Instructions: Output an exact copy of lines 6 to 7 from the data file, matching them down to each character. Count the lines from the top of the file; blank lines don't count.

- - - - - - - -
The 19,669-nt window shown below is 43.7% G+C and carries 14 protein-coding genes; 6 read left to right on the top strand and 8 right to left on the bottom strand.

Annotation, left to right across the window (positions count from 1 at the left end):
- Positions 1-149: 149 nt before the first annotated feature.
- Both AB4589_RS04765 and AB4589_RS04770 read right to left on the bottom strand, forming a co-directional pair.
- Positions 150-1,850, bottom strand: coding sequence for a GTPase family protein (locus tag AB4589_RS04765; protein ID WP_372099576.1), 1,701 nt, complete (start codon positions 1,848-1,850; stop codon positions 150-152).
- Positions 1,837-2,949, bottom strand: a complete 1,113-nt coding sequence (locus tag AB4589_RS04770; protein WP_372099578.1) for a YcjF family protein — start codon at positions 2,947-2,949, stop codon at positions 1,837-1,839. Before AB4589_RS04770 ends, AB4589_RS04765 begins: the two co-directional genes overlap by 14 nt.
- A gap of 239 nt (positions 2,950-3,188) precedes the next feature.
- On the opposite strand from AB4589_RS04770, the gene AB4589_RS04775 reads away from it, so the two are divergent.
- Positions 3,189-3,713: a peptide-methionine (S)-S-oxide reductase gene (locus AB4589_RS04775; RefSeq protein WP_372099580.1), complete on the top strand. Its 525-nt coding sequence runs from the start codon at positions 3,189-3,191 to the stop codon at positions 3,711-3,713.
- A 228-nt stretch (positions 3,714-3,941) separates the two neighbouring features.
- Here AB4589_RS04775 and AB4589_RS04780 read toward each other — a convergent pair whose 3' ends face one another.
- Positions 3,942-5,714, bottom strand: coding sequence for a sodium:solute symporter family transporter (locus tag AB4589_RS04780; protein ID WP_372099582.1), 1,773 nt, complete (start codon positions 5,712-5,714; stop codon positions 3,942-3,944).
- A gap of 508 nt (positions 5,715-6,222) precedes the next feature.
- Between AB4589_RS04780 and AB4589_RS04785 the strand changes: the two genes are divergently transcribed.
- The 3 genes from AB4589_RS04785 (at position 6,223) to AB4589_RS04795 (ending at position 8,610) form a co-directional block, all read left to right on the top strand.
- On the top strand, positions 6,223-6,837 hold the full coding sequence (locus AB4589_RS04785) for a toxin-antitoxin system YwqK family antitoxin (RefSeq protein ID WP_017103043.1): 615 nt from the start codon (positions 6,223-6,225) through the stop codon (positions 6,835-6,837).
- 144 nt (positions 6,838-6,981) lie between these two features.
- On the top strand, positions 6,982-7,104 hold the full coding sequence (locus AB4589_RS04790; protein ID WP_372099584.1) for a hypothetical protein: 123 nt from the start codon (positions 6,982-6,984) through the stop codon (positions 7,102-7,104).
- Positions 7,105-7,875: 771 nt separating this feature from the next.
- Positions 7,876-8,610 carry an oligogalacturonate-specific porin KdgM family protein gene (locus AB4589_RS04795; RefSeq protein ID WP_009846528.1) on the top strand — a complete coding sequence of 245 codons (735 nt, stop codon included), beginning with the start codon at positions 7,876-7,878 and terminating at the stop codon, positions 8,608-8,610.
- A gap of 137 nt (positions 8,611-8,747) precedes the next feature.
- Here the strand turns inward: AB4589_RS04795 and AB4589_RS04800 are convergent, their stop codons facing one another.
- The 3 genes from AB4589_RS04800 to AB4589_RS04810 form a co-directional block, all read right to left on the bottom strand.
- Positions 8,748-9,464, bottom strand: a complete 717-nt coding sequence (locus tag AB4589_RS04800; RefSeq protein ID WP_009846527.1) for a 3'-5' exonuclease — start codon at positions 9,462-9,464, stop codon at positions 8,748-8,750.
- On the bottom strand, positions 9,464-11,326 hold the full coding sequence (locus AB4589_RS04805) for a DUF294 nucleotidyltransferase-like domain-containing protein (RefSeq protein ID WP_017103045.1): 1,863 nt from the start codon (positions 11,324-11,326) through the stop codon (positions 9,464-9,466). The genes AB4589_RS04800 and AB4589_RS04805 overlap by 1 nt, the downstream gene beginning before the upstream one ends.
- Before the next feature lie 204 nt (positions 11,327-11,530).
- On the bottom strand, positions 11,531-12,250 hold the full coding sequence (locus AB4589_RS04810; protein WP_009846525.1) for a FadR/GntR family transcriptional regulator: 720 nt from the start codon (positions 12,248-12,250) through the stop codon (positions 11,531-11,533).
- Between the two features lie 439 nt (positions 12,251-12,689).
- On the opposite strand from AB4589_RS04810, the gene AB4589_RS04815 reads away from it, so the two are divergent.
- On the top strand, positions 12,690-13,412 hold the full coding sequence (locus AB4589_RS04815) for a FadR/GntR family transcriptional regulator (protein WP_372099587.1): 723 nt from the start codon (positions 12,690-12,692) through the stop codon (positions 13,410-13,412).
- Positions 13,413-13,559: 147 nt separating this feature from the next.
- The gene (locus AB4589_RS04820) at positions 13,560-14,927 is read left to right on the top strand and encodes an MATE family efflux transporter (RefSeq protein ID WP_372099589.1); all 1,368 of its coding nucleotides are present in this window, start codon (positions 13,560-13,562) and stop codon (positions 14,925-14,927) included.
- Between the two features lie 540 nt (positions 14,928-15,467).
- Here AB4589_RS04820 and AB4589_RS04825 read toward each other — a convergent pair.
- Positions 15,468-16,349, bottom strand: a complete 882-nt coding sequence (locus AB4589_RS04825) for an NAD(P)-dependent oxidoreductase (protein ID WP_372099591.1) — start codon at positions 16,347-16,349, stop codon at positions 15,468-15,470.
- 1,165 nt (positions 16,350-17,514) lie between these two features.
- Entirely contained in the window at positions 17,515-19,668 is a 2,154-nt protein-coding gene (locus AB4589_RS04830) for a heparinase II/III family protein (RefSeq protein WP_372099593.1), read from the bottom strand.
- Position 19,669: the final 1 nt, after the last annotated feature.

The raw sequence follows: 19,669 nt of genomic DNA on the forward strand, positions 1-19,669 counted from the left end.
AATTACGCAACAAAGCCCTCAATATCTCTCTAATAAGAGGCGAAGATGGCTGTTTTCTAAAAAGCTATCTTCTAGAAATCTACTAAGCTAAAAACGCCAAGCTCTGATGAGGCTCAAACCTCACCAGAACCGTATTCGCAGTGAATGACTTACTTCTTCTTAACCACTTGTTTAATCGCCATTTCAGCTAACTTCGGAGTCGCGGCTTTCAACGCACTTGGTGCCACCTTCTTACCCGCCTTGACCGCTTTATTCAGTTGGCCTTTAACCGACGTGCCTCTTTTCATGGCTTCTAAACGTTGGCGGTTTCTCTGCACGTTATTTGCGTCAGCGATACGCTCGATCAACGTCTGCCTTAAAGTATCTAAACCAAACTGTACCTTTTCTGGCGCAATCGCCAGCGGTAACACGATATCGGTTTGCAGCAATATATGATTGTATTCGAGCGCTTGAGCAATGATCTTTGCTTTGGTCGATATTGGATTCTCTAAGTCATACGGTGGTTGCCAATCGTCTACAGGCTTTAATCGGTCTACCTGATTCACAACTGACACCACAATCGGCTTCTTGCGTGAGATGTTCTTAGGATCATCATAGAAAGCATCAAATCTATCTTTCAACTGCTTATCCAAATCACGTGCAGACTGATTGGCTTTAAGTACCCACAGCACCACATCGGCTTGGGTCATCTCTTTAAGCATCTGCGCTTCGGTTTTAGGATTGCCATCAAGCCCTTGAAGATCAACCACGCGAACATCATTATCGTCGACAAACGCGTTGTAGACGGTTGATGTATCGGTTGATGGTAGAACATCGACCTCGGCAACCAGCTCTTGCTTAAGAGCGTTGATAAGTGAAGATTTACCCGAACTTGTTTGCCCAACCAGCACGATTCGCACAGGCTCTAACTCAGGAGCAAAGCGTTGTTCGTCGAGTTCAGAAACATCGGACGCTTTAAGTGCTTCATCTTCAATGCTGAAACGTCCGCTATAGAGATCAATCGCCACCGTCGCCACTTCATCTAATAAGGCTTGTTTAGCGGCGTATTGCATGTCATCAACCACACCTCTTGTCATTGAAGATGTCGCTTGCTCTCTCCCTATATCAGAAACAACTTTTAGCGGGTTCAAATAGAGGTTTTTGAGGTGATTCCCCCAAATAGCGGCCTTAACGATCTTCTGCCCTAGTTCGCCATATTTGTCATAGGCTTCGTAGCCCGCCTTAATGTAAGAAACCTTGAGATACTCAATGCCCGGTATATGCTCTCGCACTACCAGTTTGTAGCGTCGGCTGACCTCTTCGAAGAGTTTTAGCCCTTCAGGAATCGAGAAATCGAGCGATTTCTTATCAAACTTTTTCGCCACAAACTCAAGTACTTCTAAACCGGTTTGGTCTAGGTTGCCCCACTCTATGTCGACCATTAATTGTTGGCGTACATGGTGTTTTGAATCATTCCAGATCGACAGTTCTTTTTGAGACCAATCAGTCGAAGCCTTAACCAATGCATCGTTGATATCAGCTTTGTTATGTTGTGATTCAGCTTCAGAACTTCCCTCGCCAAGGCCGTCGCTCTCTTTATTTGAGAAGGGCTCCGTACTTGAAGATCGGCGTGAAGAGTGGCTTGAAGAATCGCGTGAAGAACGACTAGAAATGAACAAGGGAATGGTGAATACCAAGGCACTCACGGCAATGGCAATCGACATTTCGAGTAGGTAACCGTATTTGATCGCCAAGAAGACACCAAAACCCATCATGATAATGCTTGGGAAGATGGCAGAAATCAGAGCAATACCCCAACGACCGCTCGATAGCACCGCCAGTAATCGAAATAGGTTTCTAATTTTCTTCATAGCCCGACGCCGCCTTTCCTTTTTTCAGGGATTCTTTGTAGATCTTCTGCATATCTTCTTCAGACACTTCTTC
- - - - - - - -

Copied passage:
- Positions 1,837-2,949, bottom strand: a complete 1,113-nt coding sequence (locus tag AB4589_RS04770; protein WP_372099578.1) for a YcjF family protein — start codon at positions 2,947-2,949, stop codon at positions 1,837-1,839. Before AB4589_RS04770 ends, AB4589_RS04765 begins: the two co-directional genes overlap by 14 nt.
- A gap of 239 nt (positions 2,950-3,188) precedes the next feature.